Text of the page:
And then in quite a different sphere there has been development of industrial training into accepting a greater role for education. The most advanced system of industrial training anywhere in the world exists in the German-speaking countries of Europe -- in West Germany, Switzerland and Austria. It is a striking fact that 92 percent of school leavers in the German-speaking countries move on immediately to systems of apprenticeship that last for as long as three years and that combine vocational education with the experience of working as an apprentice in a factory or in a work place of some description.
It is not surprising that West Germany has by far the lowest level of youth unemployment of virtually any industrial country in the West. And I believe one of the most crucial reasons for that is that West Germany is unique, along with Switzerland and Austria, in having an effective system of transition from school to work so that young men and women are literally training for the jobs that they will later have.
Yet, West Germany has found that much of that training is too specific to a single skill . . . in moving towards the multifaceted industrial training that the new technologies demand in all our countries. . . .
In short, we must no longer train boys and girls for a single profession or a single skill but rather give them the foundation upon which in the course of a lifetime they can come back to education time and time again.
In Britain, a more recent experiment has been what is called youth guarantee [by] which any young person who is unemployed for more than six months after leaving school has the right, is guaranteed the right, to take up a short industrial course combined with basic education lasting for six months. The aim of that being to try to prepare unemployed boys and girls more effectively for the world of work. And although this scheme is in many ways elementary, I believe my British colleagues would bear me out in saying that there is a great deal of development in course work to be done. Nevertheless, it is striking that boys and girls who go through even this relatively elementary form of vocational preparation in 80 percent of cases get a job at the end of it, whereas the figure for those without that vocational preparation is under.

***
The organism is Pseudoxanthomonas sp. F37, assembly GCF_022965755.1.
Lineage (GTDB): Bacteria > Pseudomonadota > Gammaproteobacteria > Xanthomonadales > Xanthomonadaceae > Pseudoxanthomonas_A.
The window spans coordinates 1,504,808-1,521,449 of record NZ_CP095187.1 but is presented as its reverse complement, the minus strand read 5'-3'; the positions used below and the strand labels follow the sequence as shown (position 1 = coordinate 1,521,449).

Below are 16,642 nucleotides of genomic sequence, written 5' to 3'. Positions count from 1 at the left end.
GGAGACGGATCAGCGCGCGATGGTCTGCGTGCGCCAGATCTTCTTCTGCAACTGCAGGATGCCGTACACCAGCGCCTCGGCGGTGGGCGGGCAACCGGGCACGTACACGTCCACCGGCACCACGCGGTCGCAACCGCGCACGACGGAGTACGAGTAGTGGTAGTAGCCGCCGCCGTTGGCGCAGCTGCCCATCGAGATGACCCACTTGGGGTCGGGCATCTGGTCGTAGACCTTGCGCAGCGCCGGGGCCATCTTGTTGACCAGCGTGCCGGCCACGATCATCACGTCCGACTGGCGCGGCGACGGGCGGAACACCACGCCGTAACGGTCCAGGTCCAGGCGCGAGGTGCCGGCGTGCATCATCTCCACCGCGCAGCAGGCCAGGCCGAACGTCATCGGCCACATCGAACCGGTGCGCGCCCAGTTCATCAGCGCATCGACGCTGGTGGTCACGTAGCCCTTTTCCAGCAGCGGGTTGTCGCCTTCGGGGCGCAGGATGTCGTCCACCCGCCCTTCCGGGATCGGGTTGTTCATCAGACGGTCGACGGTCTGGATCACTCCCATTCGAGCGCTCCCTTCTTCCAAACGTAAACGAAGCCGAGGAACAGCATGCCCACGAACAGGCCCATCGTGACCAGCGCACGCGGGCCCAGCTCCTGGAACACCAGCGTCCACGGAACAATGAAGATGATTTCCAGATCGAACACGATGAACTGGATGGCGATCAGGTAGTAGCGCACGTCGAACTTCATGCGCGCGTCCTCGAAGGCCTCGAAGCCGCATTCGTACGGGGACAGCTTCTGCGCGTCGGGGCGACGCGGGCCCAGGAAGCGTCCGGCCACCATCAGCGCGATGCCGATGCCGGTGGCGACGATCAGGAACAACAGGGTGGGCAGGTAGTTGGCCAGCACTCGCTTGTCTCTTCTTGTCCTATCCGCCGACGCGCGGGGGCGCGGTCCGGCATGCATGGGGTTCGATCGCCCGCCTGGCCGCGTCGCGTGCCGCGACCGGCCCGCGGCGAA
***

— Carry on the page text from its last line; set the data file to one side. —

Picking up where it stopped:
Now how does one change the higher education system? The answer again is that all sorts of exciting things are happening. There has been the adoption in France increasingly of paid educational leave as a right for people working in industry to come back and upgrade their knowledge and their skills. There has been the BRitish experiment of the open university, now extending to the idea of an open technical college so that individuals not able to attend higher education can learn by techniques of open learning and by being put in association with tutors on an idividual basis.
There has been in Germany the development of young men and women who are past their 18-year-old university entrance examinations going into apprenticeships before they go on to universities, a very interesting experiment in a country with very strict and, in many ways, rigid traditions of university education.
If you look at the Western world, you will see as a fundamental pattern of our thinking that we have over something like a century now based our accountancy practices, our technology, our engineering, and our economics on one single concept -- the concept of wherever possible substituting capital for human resources, replacing men and women with machines.
We are a capital intensive economic structure, so much so that we have even taken to the developing world, to countries with hands and brains and very little capital, our own capital intensive structures.
And now, as we in our own societies face the abundance of one resource -- manpower and womanpower -- and a growing scarcity of other resources -- energy, raw materials and land -- we need to learn from the developing world something about appropriate technologies, something about the development of human resources, something about the accounting for human assets, something about questioning our own persistent obsession with replacing human beings with almost anything else because we are energy wasteful, land wasteful, raw material was teful, and human being wasteful in the West.